It’s delightful to see mother and daughter, both brilliant authors, chat about each other’s books and writing while being familiar with each other as well as opinionated about each other in a way that only mothers and daughters can. Initially I think this was meant to be Kiran interviewing her mother, but the questioning quickly becomes mutual and if you’ve ever read either of their writings, there’s a lot of insight into their influences and their thematic interests.
Don’t Be a Stranger by Adrian Chen
A response to the op-eds that denigrate social media for crippling our ability to form authentic “real world” friendships that doesn’t ignore how much of the internet is anonymous and shallow while also acknowledging that (to the dismay of op-eds) there are real and complex friendships being forged in online communities.
The Ideal English Major by Mark Edmundson
If you’re an English major, maybe consider printing out a copy of this article and keeping it on hand to shove in the face of the next family member who disparages your academic choices. I can’t lie, I mainly enjoyed this article because it validated me, an English major, and my (according to my family and the friends of my parents) unfortunate life choice of becoming an English major. The article’s argument (“an English major is someone who has decided, against all kinds of pious, prudent advice and all kinds of fears and resistances, to major, quite simply, in becoming a person”) is a little grandiose and the article should probably come with a label, “warning: may cause arrogance and delusions of self-grandeur in English majors”, but fuck it, studying literature is a worthwhile endeavour and it deserves all the validation.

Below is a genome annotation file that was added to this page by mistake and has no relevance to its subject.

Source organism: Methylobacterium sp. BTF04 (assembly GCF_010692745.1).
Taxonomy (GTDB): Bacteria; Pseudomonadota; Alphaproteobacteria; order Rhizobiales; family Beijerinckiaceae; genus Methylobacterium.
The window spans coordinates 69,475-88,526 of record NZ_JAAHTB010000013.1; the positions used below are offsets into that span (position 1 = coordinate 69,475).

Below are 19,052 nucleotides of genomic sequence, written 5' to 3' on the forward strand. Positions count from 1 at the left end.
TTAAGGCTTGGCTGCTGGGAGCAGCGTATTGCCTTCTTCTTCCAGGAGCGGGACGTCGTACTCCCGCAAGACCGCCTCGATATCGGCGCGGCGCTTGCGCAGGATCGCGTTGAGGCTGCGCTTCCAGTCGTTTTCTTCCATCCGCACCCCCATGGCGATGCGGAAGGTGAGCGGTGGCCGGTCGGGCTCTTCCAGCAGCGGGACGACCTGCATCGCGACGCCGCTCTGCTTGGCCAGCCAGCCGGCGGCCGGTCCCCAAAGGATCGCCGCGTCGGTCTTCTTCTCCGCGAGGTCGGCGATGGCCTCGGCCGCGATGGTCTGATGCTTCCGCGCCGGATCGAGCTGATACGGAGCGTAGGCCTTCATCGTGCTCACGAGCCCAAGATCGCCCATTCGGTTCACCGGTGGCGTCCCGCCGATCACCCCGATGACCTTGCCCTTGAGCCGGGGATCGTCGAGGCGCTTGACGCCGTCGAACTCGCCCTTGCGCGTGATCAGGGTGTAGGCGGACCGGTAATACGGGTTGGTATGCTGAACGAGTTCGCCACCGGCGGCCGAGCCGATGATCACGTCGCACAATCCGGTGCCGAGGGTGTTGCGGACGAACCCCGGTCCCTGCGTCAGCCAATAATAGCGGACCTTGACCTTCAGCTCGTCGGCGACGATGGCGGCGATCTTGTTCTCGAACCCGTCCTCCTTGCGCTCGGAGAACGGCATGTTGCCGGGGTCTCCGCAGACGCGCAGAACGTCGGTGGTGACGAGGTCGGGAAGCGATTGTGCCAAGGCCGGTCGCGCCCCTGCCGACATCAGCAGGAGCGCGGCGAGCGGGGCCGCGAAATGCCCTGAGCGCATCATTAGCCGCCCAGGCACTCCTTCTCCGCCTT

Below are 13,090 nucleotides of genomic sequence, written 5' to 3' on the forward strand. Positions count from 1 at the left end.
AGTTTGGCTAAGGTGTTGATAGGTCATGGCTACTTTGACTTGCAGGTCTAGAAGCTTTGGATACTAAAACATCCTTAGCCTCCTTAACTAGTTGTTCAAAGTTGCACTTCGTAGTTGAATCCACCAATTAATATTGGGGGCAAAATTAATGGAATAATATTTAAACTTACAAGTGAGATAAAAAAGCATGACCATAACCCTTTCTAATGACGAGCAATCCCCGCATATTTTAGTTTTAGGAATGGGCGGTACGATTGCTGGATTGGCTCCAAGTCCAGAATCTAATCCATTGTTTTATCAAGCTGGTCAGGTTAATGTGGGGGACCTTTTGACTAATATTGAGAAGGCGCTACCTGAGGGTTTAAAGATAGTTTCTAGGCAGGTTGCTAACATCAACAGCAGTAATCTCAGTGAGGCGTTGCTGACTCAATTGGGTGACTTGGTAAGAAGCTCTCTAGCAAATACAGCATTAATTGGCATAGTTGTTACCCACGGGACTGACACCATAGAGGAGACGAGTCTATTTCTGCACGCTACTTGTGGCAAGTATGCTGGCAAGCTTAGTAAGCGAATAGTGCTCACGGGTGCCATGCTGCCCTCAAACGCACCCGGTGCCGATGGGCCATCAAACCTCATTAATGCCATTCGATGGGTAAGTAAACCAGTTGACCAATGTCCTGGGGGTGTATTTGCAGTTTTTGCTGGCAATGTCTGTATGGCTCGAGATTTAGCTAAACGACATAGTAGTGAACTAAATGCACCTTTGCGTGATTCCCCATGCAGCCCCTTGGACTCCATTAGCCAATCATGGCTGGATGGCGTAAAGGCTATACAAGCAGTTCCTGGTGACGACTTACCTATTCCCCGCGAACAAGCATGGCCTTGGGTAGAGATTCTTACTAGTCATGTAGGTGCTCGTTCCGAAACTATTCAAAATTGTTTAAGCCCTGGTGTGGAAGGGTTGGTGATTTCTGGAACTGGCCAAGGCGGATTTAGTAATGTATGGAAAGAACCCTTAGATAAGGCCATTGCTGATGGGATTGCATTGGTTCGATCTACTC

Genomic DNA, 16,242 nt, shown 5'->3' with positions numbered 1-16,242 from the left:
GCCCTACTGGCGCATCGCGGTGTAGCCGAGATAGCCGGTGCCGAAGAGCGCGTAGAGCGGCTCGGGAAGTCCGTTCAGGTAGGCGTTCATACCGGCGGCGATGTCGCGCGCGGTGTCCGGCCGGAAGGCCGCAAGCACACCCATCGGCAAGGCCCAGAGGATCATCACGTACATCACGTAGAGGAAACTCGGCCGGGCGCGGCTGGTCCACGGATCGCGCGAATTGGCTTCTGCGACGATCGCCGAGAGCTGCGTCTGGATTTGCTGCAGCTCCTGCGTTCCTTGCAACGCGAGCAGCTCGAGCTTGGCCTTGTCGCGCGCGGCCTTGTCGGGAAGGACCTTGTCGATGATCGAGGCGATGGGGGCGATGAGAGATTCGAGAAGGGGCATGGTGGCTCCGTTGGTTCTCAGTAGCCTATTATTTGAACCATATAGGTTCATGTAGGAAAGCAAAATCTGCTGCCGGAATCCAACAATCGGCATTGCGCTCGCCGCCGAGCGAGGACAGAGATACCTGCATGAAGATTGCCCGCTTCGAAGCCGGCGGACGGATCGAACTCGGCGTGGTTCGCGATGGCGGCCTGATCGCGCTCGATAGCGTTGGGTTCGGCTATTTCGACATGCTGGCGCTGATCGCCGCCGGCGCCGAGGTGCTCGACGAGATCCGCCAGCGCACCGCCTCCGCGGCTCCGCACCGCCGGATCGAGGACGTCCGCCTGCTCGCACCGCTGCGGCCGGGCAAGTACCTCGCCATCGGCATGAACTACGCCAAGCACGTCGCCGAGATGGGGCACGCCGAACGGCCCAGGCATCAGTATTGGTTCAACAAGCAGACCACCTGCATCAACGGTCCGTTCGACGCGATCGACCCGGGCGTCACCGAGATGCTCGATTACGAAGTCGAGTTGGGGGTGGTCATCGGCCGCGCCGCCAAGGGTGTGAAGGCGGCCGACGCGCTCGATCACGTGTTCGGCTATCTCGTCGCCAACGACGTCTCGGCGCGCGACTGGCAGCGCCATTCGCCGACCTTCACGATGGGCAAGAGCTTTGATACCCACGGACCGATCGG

The Sacred and The Profane by Anita Felicelli
A critique of how India has been reduced to a series of exoticized images and narratives, dichotomized into the sacred and the profane, for the North-American literary market and how to consume one Indian fiction novel is to consume them all.
On Reading by Cynthia Cruz
“Reading is a kind of death. One exits one’s life, is gone from the world. If my telephone rings, if my beloved calls out my name, I am no longer here. I don’t exist. Dead to the world. And reading erases the world. When I am deep in a book, my life no longer exists. The city I live in, the people I love, it all vanishes just as soon as I open a book and begin to read.”
I Read Everything Jane Austen Wrote, Several Times by Adelle Waldman
A ranking of Jane Austen’s works that offers insight into each novel and its strengths and weaknesses.